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Poor brief, real objectives, and the fake budget

At a casino there are gamblers that you have teach how to gamble and there are those that already know how to gamble. With trainee gamblers the game is usually very slow and not so profitable for the casino, but with the experienced gamblers the game is usually very fast and also very profitable for both parties depending on who gets lucky.

There are also those gamblers who have been around for long but they are just not prepared to take the necessary risks to achieve their objective of winning big. They would invest the minimum amount but still expecting the maximum rewards.

Just to clarify that this insight is not from my experience as a gambler, but from my experience as a croupier.

A gambler who knows what he wants would walk into a casino with R30k and probably within an hour or two he would be walking out. Within that period he has already either lost all his money or won enough for the day. An inexperienced ambitious gambler would walk into a casino with only R300 and he is more likely to be there for the whole day, playing R10 here and R5 there and not winning much more than that in the process.

here are also those gamblers who have been around for long but they are just not prepared to take the necessary risks to achieve their objective of winning big. They would invest the minimum amount but still expecting the maximum rewards.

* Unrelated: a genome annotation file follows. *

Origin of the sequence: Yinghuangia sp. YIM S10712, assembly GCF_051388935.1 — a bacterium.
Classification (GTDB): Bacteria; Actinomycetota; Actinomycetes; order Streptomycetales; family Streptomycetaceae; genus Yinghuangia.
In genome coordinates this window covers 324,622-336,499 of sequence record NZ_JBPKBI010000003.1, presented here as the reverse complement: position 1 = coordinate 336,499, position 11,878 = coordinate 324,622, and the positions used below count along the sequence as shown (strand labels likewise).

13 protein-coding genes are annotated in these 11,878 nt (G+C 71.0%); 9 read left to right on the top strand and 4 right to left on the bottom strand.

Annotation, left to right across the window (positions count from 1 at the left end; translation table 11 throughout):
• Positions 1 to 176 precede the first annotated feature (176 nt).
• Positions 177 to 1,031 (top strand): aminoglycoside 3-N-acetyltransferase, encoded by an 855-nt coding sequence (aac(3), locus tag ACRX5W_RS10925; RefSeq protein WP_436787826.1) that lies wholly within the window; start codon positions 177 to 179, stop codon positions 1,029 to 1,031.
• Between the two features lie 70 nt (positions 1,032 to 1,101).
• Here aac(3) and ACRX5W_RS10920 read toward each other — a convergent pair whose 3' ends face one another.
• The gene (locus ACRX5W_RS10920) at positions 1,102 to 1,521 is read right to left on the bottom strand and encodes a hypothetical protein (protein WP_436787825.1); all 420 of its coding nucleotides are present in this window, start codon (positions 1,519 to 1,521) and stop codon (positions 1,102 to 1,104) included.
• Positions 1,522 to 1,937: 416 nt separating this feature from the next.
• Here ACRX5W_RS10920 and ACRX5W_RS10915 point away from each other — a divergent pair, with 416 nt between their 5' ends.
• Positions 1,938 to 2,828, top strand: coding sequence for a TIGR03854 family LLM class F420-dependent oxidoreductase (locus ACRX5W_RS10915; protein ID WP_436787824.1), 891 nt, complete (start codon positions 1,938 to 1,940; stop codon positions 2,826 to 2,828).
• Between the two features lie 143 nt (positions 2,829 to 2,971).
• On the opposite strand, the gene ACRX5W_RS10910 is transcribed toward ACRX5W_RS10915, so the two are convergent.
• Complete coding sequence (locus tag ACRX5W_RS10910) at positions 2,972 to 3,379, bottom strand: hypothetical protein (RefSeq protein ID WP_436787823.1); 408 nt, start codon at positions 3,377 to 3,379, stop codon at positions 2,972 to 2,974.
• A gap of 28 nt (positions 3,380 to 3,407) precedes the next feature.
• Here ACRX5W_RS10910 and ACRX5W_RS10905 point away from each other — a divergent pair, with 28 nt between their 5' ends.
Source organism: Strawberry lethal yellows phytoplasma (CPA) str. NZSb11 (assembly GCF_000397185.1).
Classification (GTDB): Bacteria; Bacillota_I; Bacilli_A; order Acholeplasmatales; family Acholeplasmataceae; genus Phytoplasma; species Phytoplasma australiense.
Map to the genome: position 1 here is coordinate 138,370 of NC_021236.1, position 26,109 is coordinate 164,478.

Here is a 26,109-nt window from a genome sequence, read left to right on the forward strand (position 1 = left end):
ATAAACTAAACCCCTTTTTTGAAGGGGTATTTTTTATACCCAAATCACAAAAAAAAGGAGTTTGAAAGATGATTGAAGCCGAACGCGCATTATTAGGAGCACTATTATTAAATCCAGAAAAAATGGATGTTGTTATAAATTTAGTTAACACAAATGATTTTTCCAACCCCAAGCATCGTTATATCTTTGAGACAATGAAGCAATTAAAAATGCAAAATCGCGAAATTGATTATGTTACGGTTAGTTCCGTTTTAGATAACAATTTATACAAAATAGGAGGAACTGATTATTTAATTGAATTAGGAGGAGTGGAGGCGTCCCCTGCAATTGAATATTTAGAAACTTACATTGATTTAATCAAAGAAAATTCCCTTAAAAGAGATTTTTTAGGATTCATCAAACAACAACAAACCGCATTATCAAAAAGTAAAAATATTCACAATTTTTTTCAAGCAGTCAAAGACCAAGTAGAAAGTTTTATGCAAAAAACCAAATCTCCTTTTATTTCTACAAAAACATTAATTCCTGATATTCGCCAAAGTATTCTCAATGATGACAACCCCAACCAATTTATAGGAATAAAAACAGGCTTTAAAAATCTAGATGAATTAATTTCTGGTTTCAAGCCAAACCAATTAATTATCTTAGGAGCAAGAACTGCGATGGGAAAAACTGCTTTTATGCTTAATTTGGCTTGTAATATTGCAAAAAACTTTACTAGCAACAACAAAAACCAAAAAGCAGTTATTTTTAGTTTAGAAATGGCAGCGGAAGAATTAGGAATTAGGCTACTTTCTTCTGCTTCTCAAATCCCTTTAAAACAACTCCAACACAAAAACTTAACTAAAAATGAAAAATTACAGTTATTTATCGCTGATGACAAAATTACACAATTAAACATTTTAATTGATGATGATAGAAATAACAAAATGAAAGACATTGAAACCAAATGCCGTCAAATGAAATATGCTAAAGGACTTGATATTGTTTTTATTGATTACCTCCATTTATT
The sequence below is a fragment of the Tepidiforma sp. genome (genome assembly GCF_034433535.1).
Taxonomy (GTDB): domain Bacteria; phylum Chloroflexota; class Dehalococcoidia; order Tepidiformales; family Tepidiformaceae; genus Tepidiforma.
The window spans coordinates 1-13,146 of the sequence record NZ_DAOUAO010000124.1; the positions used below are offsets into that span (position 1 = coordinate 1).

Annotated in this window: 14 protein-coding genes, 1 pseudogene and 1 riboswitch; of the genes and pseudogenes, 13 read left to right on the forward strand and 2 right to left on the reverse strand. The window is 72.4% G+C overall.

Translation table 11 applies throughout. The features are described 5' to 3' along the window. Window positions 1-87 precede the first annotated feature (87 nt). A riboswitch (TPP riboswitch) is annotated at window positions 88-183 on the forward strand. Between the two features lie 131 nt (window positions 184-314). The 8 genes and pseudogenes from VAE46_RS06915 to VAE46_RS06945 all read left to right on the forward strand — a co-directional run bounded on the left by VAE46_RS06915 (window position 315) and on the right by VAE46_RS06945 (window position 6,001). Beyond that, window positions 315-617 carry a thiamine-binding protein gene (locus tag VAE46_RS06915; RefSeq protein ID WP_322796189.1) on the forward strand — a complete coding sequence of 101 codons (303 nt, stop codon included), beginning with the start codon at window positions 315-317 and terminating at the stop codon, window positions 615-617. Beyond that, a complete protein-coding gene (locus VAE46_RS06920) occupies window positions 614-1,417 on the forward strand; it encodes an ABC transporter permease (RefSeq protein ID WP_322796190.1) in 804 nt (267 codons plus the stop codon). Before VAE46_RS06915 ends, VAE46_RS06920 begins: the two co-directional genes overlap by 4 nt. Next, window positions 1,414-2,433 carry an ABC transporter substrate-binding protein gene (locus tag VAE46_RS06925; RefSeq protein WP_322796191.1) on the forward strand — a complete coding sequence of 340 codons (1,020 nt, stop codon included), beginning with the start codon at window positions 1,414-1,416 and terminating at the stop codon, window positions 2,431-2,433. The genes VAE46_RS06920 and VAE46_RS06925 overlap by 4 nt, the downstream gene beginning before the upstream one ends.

Just to clarify that this insight is not from my experience as a gambler, but from my experience as a croupier.

A gambler who knows what he wants would walk into a casino with R30k and probably within an hour or two he would be walking out. Within that period he has already either lost all his money or won enough for the day. An inexperienced ambitious gambler would walk into a casino with only R300 and he is more likely to be there for the whole day, playing R10 here and R5 there and not winning much more than that in the process.

Image via Fotolia
Image via Fotolia

This analogy perfectly fits one of the biggest challenges we have in the advertising industry where we are quickly running out of quality clients and that's very much reflected in the quality of work and the amount of time spent on that poor work. This is the problem that often gets ignored and the agencies usually take the fall for the poor output over and above not making any profit out of the project.

Every now and then an agency would receive a brief with no budget indication. When you ask what's the budget that's when the stammering begins and people would start looking at each other wondering what to say. They would either ask you to just quote them or give you the lowest amount that comes to mind. "R100k, what do you think? You guys come back with a budget and we will see if we can afford it", just some of the phrases you are more likely to hear. I think if people knew what they were doing they wouldn't be so scared to disclose their real budget.

As a marketer you have to think like an experienced gambler, someone who knows what he is doing. Unlike a gambler as a marketer you are guaranteed some return for the money that you spend. The real budget will always give you more mileage than what you have asked for on the brief. If you give me a R1m budget to do a print ad using a stock image there is no way I'm going to spend all that money on one print ad but I could recommend additional elements to support your print campaign or suggest investing some of it on media.

Put out your real budget and have an open discussion with your agency, you won't regret it but you are more likely to regret poor quality work due to lack of budget. If you can't afford it then don't do it, but enough with fake marketing budgets.

About Lufuno Makungo

Lufuno Makungo is a Freelance Advertising Executive. Email: Lufuno.makungo@gmail.com

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